Student-run Asian cultural groups launched a photo campaign called to raise awareness to a lack of academic programming on Asian-Americans studies at Georgetown University on Monday.

The week-long campaign, entitled “Georgetown Doesn’t Teach Me,” is based in the Leavey Center and features students taking photographs of signs completing the sentence “Georgetown doesn’t teach me…” to call for greater curricular options in Asian-American experiences.

Georgetown Asian and Pacific Islander Leadership Forum and the Georgetown Asian-American Student Association’s Political Awareness Committee, two affinity groups for Georgetown students of Asian descent, collaborated to organize the campaign to take photographs of students, which are set to hang in Midnight Mug following the campaign’s conclusion in February.

The university’s commitment to inclusivity is undermined by a lack of curricular representation for Asian-Americans, according to Jennifer Sugijanto (COL ’20), a member of APILF.

“Our goal is tangibly more classes but I guess in a more abstract way, our stories represented in classrooms,” Sugijanto said. “If you’re going to say that you’re inclusive, you’re going to bring in these POC students, how are you going to represent them in the curriculum?”

ASIAN PACIFIC ISLANDER LEADERSHIP FORUM/FACEBOOK | Student groups say Georgetown should have more curricular options in Asian-American studies. The students’ campaign is modeled after movements at peer universities.

The focus of the campaign is broad and seeks to represent Asian-American diversity through curriculum, APILF member Nataliyah Tahir (SFS ’20) wrote in an email to The Hoya.

“Not only do we want classes on and faculty specializing in Asian America, we want them to reflect the diversity of the diaspora — particularly members of our community who have traditionally been marginalized and erased from mainstream Asian American narratives,” Tahir wrote.

While planning this campaign, APILF and AASA collaborated with students at universities and colleges such as Yale University, Duke University and Amherst College. These universities each had or plan to have their own iteration of this campaign as part of a larger student movement for ethnic studies programs, according to Sugijanto.

In 2010, the Diversity and Inclusiveness Initiative, a collective effort from

faculty, students and staff to examine ways to strengthen Georgetown’s commitment to diversity on campus, made recommendations to the university. Georgetown University President John J. DeGioia affirmed these recommendations, which included exploring the possibility of creating an Asian-American Studies program.

“Nine years ago, President DeGioia claimed the university would “explore creating new programs” in African American, Asian American and Hispanic/Latinx Studies. Now, we are calling for Georgetown to live up to its promises,” APILF wrote in its campaign description on Facebook.

Professor Christine So, an associate professor in the English department, is the only tenure-line faculty member at the university with a specialization in Asian America. So has taught a course in Asian-American literature since spring 2014, and for the first time this semester is teaching “Intro to Asian-American Studies.”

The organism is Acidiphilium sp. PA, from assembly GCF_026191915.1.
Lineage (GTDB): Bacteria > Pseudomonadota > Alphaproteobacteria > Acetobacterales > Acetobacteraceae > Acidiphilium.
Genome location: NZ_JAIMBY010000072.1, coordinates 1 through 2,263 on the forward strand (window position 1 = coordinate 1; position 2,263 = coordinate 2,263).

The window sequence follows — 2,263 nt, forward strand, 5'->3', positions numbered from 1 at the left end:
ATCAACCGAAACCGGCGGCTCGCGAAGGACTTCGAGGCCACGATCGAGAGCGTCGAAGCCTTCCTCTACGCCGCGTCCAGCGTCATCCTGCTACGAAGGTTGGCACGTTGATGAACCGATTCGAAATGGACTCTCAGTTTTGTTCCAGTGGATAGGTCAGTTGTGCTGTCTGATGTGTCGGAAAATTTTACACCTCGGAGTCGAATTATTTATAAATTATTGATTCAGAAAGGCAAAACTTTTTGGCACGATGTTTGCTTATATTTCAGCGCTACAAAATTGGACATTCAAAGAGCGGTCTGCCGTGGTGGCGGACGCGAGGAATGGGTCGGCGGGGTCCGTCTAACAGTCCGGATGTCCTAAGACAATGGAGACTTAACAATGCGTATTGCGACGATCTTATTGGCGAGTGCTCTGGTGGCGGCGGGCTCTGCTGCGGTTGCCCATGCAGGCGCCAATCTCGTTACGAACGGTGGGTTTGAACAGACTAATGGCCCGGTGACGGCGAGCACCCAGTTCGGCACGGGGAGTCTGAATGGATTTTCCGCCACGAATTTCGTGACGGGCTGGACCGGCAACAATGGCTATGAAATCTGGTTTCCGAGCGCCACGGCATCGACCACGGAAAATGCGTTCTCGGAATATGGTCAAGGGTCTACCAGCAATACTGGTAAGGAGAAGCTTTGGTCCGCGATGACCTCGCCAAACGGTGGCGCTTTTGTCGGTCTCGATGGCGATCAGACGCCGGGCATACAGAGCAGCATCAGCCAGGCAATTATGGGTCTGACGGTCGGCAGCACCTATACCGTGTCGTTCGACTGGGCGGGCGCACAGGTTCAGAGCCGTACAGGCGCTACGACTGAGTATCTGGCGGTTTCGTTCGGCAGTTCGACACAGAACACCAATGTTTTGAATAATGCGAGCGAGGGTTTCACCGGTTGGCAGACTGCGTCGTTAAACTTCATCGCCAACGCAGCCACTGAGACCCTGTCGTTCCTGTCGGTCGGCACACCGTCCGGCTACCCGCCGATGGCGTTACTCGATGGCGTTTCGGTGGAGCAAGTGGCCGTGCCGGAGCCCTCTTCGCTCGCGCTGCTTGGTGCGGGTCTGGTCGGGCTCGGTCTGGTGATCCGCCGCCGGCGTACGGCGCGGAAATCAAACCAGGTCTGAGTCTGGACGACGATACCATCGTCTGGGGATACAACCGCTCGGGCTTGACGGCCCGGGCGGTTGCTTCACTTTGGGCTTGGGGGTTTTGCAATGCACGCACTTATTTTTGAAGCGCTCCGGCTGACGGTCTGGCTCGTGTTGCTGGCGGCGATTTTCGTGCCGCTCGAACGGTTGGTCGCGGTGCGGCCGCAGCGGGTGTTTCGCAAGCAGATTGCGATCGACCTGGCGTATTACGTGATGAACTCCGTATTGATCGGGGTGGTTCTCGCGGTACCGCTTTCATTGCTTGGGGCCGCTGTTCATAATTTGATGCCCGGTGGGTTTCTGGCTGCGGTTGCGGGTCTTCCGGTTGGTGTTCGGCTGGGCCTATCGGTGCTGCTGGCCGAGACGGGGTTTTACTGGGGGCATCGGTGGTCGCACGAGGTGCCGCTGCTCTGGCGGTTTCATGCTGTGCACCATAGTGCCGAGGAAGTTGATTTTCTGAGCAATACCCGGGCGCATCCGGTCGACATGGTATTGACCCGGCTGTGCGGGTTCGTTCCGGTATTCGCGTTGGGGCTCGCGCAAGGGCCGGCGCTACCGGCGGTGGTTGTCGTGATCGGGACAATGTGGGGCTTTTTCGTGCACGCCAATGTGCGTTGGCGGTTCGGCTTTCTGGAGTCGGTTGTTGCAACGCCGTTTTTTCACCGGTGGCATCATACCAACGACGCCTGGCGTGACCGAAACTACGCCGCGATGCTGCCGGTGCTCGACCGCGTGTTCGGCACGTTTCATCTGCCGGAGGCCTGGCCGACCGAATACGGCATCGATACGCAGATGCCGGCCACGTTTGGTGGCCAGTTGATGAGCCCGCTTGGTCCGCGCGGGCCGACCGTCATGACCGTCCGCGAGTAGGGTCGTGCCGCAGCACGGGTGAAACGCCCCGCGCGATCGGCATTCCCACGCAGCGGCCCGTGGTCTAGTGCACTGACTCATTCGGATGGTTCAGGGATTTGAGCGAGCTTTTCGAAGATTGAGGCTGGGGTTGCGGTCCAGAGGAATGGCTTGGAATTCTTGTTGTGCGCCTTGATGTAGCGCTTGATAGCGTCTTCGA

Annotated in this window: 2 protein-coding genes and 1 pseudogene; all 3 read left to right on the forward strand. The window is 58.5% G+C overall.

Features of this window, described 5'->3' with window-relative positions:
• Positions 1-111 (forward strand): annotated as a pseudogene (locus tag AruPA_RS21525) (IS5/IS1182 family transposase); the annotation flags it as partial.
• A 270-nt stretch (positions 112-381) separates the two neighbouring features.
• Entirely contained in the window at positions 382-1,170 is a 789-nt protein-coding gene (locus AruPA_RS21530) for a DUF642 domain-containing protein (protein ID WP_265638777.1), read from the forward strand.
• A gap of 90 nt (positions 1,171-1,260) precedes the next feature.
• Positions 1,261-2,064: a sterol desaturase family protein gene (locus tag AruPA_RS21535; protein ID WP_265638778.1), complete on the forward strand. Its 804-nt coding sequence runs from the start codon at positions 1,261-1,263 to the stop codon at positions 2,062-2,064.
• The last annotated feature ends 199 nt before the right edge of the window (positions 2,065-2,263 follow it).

The class has led to greater intellectual engagement with Asian-American issues, So wrote in an email to The Hoya.

“Their intellectual energy and focus have really highlighted the need for more classes like this at Georgetown,” So wrote. “It has filled a gap for those who are trying to make sense of how Asian Americans have historically been and continue to be marginalized within the United States.”

Aside from these two course, Georgetown does not offer any other classes on Asian-American studies.

Following the Diversity and Inclusiveness Initiative, the university established an African-American Studies department in 2016. Students in the previous year have pushed to develop the Women and Gender Studies program into a full department, but the university does not yet possess majors or minors for Asian-American studies or Latinx studies.

Jenny Xu (COL ’21), a participant in the photo campaign, said that she hoped the campaign would increase visibility on campus for Asian-American issues.  (Full disclosure: Xu is a member of The Hoya’s editorial board.)

“It’s about drawing attention to a need that the Asian community and the Georgetown community as a whole have — for this campaign is not just for the Asian community,” Xu wrote in an email to The Hoya. “The Georgetown community as a whole will be better off by being engaged in the rich cultural history shared by their Asian peers.”

Asian-American studies programs can provide a different perspective that may not come from other academic or even social experiences, So said.

“It’s important for students to see how all of these events are connected to and resonate with each other in courses that focus wholly on the theories and material realities of Asian-American racial formation,” So said.

The burden on Asian-American students to inform their peers was another reason for her support of the campaign, Xu wrote.

“Because anti-Asian racism is not taboo enough, it’s often up to me to explain to them why it’s wrong when that is not my purpose in existing on this campus,” Xu wrote. “It’s dehumanizing, it’s exhausting, and it’s my hope that with increased Asian-American studies courses, professors, and issues integrated into relevant courses in other fields, this dynamic can change.”

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